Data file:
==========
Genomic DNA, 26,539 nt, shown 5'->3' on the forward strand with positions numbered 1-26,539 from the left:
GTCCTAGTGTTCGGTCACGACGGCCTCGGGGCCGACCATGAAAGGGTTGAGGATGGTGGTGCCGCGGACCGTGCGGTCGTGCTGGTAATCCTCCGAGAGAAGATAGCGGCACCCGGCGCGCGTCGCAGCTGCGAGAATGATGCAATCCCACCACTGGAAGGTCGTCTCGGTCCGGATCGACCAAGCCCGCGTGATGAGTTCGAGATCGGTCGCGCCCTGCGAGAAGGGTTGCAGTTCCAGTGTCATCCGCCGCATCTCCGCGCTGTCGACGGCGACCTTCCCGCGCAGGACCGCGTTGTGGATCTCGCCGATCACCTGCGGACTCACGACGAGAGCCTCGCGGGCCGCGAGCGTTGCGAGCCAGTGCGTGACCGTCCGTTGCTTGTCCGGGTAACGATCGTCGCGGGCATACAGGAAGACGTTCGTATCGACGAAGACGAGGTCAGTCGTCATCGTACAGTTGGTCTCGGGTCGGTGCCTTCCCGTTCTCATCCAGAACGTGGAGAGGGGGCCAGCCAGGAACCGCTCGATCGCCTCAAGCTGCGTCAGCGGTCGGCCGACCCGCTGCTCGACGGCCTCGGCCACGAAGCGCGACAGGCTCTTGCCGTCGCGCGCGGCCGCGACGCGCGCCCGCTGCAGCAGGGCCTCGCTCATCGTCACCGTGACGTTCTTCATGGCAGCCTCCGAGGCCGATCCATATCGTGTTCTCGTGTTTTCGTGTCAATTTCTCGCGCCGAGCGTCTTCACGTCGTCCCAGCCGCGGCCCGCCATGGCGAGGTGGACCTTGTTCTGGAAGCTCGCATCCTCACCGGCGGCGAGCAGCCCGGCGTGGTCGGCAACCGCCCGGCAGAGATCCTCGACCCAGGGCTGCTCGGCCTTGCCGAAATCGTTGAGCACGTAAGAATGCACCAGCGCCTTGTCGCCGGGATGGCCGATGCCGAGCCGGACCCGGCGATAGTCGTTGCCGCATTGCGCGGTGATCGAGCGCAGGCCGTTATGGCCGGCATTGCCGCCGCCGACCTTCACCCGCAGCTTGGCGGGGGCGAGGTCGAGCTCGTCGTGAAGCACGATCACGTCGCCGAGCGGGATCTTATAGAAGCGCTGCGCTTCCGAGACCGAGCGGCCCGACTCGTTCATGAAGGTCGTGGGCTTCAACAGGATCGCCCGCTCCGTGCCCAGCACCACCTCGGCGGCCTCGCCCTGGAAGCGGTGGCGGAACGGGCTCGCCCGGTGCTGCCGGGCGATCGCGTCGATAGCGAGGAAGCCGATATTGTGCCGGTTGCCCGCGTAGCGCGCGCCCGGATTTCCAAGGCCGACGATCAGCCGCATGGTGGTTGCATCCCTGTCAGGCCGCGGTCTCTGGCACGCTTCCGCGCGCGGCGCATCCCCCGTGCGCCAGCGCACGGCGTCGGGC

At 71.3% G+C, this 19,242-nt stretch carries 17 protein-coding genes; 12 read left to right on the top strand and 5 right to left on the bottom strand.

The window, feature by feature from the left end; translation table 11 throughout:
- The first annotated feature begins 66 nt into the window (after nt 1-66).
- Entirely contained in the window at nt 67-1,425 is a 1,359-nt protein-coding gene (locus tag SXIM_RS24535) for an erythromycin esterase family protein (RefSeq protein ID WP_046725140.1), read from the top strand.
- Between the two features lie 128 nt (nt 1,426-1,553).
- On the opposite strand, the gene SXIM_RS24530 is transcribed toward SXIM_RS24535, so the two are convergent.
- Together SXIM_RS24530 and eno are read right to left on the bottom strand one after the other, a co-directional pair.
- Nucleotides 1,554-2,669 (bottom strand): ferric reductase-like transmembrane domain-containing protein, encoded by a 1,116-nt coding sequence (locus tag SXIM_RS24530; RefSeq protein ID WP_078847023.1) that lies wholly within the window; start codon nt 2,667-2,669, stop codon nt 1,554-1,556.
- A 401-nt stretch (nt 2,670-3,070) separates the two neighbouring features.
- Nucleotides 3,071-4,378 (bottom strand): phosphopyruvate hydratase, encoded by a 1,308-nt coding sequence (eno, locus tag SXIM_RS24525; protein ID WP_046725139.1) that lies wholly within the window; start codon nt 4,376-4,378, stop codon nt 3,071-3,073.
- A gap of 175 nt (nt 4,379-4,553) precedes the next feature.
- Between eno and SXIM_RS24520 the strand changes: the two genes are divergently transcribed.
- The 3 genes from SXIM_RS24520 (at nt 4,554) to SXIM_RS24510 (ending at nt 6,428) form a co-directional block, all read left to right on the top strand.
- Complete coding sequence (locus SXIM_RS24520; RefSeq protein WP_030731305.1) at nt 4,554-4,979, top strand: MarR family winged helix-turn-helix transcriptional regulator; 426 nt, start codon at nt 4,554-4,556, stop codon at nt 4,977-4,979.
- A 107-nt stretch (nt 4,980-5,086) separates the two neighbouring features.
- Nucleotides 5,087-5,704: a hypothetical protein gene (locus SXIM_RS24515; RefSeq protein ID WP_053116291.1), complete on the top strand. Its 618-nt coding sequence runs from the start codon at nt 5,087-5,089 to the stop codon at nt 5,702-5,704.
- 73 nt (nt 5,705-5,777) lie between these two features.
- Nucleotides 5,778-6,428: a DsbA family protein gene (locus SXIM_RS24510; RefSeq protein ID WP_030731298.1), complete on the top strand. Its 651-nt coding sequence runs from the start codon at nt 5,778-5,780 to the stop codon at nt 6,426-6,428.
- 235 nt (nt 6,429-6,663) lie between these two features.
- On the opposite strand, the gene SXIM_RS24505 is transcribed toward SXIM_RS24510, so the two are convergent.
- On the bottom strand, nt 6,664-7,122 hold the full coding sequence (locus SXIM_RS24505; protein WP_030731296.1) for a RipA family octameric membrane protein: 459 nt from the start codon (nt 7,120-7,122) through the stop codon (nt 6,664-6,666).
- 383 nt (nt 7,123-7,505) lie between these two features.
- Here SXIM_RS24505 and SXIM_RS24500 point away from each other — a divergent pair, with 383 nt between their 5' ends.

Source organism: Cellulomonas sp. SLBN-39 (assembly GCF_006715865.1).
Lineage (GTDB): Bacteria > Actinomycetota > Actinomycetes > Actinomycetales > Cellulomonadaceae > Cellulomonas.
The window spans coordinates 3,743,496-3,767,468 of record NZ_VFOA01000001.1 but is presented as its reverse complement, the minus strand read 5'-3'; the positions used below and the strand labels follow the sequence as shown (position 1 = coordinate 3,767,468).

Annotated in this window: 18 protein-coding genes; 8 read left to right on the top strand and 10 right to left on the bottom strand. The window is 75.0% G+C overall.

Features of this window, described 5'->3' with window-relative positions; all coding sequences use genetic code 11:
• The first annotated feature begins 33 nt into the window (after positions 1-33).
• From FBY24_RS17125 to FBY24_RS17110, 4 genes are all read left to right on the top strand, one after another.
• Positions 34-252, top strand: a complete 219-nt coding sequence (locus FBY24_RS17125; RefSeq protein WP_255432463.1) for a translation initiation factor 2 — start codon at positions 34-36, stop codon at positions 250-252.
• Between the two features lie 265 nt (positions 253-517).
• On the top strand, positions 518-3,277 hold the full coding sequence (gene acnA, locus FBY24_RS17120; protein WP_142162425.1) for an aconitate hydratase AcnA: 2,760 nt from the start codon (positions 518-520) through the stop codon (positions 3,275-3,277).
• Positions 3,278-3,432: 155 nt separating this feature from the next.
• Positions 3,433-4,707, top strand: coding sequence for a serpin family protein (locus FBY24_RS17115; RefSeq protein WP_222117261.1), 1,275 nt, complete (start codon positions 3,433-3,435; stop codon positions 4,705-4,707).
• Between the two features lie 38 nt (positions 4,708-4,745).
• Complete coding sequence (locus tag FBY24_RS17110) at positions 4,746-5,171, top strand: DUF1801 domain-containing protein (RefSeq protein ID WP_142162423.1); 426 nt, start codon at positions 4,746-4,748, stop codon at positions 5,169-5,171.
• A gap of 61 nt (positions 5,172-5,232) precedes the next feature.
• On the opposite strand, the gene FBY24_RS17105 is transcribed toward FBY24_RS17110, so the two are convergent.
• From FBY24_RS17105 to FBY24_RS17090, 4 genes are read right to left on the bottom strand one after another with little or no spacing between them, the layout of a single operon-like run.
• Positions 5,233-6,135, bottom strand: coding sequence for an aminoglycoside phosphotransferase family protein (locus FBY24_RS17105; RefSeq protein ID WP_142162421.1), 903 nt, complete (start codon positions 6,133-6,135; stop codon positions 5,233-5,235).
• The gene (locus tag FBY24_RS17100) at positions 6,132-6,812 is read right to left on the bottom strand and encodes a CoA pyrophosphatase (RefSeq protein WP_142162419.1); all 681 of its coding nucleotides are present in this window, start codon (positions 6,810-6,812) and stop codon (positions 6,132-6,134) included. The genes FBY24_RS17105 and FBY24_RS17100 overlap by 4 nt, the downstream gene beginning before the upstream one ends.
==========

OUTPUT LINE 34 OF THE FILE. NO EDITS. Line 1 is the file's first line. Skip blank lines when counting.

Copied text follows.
• Between the two features lie 265 nt (positions 253-517).